National / Crime & Legal

New Zealand authorities won't seek prosecution over deadly Christchurch building collapse

Father of Japanese victim says he cannot accept the outcome

Kyodo

New Zealand police said Thursday they will not pursue criminal prosecution in relation to a Christchurch building collapse that claimed the lives of 115 people, including 28 Japanese students, during a 2011 earthquake.

Detective Superintendent Peter Read said in a statement that after a “complex, technical investigation” into the collapse of the six-story Canterbury Television Building, the police concluded there was not enough evidence to provide a reasonable prospect of conviction in court.

Kuniaki Kawahata, the principal of a foreign language school in Toyama Prefecture who lost his 20-year-old daughter Kyoko as well as 12 of the school’s students in the collapse, said he “can’t accept” the outcome.

“Not prosecuting anyone even though there were a number of problems (with the building), such as design mistakes and ineffective steel reinforcement, means no one will take responsibility,” Kawahata said.

“We are acutely aware that there will be disappointment with this decision, particularly for the families and friends of those who died in this tragedy,” Read said. “Ultimately, the decision must be based on the evidence before us and the thresholds we must meet.”

Read said the investigation found significant deficiencies in the building’s design and considered charging its engineers with negligent manslaughter. However, after seeking legal advice and input from experts, it was concluded that the prospects of a successful prosecution were not high, he said.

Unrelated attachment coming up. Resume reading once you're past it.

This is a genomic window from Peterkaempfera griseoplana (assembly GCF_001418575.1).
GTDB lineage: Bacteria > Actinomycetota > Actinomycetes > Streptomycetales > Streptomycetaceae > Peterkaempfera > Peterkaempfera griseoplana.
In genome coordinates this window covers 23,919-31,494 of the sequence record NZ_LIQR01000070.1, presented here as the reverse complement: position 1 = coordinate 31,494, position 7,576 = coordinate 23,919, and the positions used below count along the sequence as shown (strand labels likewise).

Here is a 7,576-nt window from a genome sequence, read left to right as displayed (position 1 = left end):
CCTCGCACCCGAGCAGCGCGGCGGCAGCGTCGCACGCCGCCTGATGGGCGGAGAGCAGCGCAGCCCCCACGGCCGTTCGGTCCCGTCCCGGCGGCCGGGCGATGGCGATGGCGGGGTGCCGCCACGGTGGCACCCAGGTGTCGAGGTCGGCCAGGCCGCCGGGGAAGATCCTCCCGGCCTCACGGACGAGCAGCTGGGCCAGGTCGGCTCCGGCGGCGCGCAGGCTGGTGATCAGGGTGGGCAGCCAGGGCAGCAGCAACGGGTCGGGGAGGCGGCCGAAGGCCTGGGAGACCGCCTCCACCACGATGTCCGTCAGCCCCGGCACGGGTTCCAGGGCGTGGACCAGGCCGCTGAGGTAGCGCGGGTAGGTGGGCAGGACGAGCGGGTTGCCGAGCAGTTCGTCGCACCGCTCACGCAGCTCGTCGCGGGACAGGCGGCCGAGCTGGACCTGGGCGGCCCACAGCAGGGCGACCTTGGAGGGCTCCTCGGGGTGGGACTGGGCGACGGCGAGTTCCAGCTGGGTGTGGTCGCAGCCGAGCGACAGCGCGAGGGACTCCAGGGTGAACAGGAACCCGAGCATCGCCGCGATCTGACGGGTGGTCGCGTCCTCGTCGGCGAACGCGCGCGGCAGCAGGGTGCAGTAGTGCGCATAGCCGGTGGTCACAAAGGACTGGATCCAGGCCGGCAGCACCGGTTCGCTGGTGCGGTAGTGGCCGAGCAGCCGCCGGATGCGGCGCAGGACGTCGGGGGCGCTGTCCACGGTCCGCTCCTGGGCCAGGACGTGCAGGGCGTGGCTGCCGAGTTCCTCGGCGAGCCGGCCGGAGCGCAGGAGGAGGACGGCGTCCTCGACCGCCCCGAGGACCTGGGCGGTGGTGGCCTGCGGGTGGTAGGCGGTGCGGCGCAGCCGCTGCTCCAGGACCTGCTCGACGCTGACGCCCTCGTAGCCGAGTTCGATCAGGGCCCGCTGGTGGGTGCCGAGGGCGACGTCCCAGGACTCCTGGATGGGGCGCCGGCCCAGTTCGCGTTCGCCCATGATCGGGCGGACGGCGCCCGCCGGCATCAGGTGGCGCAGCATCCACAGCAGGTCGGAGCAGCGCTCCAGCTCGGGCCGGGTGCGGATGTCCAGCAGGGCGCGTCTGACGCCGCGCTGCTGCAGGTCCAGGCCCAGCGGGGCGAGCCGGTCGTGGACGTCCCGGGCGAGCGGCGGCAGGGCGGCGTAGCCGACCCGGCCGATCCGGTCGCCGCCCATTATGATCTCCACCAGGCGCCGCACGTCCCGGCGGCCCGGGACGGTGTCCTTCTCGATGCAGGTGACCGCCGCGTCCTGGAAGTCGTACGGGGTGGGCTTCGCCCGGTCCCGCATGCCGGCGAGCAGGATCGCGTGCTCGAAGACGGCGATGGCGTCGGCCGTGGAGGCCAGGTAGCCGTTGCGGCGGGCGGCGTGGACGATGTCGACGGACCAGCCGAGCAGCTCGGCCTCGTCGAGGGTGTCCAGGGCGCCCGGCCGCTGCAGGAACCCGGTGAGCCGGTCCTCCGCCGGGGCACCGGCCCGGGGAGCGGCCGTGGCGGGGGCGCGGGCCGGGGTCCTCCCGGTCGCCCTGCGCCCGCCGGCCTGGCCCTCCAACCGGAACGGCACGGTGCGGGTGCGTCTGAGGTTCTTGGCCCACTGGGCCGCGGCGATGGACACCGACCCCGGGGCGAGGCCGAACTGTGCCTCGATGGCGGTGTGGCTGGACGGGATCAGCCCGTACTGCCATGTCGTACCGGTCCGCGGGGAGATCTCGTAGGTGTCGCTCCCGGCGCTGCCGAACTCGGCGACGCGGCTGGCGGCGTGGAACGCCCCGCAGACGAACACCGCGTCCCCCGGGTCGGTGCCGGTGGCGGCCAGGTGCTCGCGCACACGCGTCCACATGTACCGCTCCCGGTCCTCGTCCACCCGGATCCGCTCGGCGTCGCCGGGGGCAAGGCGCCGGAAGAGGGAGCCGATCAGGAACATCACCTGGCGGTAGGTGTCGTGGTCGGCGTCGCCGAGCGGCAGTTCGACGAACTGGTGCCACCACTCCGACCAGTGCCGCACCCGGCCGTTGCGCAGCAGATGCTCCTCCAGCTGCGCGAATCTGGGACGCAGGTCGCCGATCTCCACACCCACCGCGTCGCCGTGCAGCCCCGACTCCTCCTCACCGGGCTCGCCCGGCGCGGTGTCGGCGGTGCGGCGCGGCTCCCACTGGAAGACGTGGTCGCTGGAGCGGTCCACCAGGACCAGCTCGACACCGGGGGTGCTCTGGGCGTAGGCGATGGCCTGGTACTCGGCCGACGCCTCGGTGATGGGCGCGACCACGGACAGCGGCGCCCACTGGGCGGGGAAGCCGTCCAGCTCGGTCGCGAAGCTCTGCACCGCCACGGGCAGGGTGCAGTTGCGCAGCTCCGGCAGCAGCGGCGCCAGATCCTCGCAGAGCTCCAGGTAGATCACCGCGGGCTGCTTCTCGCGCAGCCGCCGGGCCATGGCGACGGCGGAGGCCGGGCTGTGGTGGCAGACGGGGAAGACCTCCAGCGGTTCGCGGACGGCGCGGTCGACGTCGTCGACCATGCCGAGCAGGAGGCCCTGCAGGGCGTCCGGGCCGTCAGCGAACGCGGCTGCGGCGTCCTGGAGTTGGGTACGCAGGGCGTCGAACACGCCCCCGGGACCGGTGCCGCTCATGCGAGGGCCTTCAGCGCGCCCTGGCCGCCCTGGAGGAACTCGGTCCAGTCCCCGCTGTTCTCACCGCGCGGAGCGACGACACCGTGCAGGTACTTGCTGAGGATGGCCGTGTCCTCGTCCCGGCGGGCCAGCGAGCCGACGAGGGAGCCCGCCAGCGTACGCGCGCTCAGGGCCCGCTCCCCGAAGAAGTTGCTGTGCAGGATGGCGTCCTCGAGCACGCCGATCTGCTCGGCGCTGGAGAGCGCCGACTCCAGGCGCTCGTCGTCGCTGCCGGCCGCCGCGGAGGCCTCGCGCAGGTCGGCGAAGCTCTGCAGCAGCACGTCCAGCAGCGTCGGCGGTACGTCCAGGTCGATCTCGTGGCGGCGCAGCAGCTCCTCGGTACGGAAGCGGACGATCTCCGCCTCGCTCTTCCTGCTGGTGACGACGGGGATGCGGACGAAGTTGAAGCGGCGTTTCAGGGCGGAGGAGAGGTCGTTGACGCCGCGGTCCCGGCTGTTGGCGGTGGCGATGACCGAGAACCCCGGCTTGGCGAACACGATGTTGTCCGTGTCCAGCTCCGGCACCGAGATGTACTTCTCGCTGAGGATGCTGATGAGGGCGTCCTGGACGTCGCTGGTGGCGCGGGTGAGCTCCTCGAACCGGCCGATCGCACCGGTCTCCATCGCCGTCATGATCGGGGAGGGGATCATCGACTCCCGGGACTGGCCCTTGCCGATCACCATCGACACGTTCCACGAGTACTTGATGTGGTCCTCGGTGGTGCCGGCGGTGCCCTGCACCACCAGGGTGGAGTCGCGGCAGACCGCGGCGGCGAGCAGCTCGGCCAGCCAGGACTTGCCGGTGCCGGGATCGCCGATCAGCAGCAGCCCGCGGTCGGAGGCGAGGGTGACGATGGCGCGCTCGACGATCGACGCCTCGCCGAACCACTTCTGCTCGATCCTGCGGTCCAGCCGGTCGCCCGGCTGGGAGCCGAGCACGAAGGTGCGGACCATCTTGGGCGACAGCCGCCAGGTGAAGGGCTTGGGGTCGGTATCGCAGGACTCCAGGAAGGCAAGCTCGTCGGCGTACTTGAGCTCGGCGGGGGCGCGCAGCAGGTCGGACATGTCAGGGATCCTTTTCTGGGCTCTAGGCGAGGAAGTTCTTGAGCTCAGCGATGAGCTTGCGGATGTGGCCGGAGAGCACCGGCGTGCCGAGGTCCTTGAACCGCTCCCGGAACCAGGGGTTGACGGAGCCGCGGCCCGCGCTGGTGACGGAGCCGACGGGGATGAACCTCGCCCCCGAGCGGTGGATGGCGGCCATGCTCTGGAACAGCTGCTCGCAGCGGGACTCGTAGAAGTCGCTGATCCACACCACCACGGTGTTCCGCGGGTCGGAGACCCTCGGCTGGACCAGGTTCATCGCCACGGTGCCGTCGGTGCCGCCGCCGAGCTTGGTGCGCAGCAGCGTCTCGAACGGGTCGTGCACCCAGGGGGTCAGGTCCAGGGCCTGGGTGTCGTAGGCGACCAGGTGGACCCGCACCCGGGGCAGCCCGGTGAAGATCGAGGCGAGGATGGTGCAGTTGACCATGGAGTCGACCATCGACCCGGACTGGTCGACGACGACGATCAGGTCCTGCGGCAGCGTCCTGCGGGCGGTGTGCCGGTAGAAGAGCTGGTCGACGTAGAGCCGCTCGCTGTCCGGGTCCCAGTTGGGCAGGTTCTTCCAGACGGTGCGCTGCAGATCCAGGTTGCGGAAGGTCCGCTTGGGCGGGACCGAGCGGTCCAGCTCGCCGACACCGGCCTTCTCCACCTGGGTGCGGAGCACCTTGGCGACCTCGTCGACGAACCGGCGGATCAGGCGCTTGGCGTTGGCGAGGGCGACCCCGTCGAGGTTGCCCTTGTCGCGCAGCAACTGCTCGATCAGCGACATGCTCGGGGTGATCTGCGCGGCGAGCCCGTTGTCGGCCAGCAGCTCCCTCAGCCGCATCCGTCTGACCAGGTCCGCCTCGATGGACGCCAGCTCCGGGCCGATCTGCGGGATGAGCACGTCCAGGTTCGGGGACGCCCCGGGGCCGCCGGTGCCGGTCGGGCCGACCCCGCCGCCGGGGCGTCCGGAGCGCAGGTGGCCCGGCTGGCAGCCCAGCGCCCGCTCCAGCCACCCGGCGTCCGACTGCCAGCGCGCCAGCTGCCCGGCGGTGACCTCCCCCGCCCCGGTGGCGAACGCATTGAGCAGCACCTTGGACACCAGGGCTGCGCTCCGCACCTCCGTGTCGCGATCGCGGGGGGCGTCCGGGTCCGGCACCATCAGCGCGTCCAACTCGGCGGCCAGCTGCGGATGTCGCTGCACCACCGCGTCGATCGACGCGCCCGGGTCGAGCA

Several international students were killed in the collapse while studying English at the King’s Education language school on the building’s fourth floor.

Deputy Solicitor-General Brendan Horsley, who reviewed the police investigation and legal advice provided by the Christchurch Crown Solicitor, said there were a number of complicating factors in the case, including the earthquake itself.

“The prosecution must also prove that the defendant’s negligence caused the death of the individual or individuals concerned,” he said in a statement, noting that the prosecution would have to prove the building would not have collapsed in the absence of the design errors identified by the police. “This too can be difficult, especially where an extreme event such as a natural disaster intervenes.”

The police said the families of those who died in the collapse were advised of the decision earlier Thursday.

In total, 185 people were killed in the earthquake on Feb. 22, 2011. The majority of them were inside the CTV Building when it collapsed.

The families of those who died will meet with the police, the investigation team and Crown Law representatives in December to discuss the outcome.

Following the meeting in Christchurch, police representatives will go to Tokyo to meet with the Japanese families.

Christchurch has continued to rebuild the roughly 170,000 buildings that were destroyed in the quake and have started work on the former CTV Building site, which will be turned into a memorial garden.